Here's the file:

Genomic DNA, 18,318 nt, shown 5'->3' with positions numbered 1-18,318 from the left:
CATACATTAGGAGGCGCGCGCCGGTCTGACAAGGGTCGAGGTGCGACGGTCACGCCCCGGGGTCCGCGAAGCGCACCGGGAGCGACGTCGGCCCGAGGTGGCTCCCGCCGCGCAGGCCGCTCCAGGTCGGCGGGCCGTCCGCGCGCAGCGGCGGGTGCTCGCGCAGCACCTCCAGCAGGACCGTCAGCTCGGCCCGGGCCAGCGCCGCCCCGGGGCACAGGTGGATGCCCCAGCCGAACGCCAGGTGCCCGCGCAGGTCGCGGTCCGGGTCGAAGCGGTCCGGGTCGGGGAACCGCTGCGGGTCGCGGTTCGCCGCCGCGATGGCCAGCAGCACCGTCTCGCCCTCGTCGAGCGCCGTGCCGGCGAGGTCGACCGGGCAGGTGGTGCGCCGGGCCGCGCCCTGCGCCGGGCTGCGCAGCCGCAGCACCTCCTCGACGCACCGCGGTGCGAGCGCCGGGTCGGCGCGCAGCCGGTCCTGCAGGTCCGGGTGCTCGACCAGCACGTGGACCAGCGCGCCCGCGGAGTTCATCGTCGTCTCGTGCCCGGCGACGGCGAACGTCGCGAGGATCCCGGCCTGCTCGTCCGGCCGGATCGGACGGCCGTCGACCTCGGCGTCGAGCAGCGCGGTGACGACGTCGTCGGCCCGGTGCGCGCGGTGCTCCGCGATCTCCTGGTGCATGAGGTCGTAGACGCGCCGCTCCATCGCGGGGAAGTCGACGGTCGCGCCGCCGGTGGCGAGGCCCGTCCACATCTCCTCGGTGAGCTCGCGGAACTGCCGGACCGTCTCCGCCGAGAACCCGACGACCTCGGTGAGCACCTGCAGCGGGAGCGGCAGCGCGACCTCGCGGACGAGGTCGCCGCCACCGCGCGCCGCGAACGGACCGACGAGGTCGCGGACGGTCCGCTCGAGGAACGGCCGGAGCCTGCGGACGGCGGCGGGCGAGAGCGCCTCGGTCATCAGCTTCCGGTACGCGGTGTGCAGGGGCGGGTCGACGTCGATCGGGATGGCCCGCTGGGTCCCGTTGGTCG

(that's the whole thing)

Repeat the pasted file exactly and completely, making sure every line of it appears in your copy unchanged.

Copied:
Genomic DNA, 18,318 nt, shown 5'->3' with positions numbered 1-18,318 from the left:
CATACATTAGGAGGCGCGCGCCGGTCTGACAAGGGTCGAGGTGCGACGGTCACGCCCCGGGGTCCGCGAAGCGCACCGGGAGCGACGTCGGCCCGAGGTGGCTCCCGCCGCGCAGGCCGCTCCAGGTCGGCGGGCCGTCCGCGCGCAGCGGCGGGTGCTCGCGCAGCACCTCCAGCAGGACCGTCAGCTCGGCCCGGGCCAGCGCCGCCCCGGGGCACAGGTGGATGCCCCAGCCGAACGCCAGGTGCCCGCGCAGGTCGCGGTCCGGGTCGAAGCGGTCCGGGTCGGGGAACCGCTGCGGGTCGCGGTTCGCCGCCGCGATGGCCAGCAGCACCGTCTCGCCCTCGTCGAGCGCCGTGCCGGCGAGGTCGACCGGGCAGGTGGTGCGCCGGGCCGCGCCCTGCGCCGGGCTGCGCAGCCGCAGCACCTCCTCGACGCACCGCGGTGCGAGCGCCGGGTCGGCGCGCAGCCGGTCCTGCAGGTCCGGGTGCTCGACCAGCACGTGGACCAGCGCGCCCGCGGAGTTCATCGTCGTCTCGTGCCCGGCGACGGCGAACGTCGCGAGGATCCCGGCCTGCTCGTCCGGCCGGATCGGACGGCCGTCGACCTCGGCGTCGAGCAGCGCGGTGACGACGTCGTCGGCCCGGTGCGCGCGGTGCTCCGCGATCTCCTGGTGCATGAGGTCGTAGACGCGCCGCTCCATCGCGGGGAAGTCGACGGTCGCGCCGCCGGTGGCGAGGCCCGTCCACATCTCCTCGGTGAGCTCGCGGAACTGCCGGACCGTCTCCGCCGAGAACCCGACGACCTCGGTGAGCACCTGCAGCGGGAGCGGCAGCGCGACCTCGCGGACGAGGTCGCCGCCACCGCGCGCCGCGAACGGACCGACGAGGTCGCGGACGGTCCGCTCGAGGAACGGCCGGAGCCTGCGGACGGCGGCGGGCGAGAGCGCCTCGGTCATCAGCTTCCGGTACGCGGTGTGCAGGGGCGGGTCGACGTCGATCGGGATGGCCCGCTGGGTCCCGTTGGTCG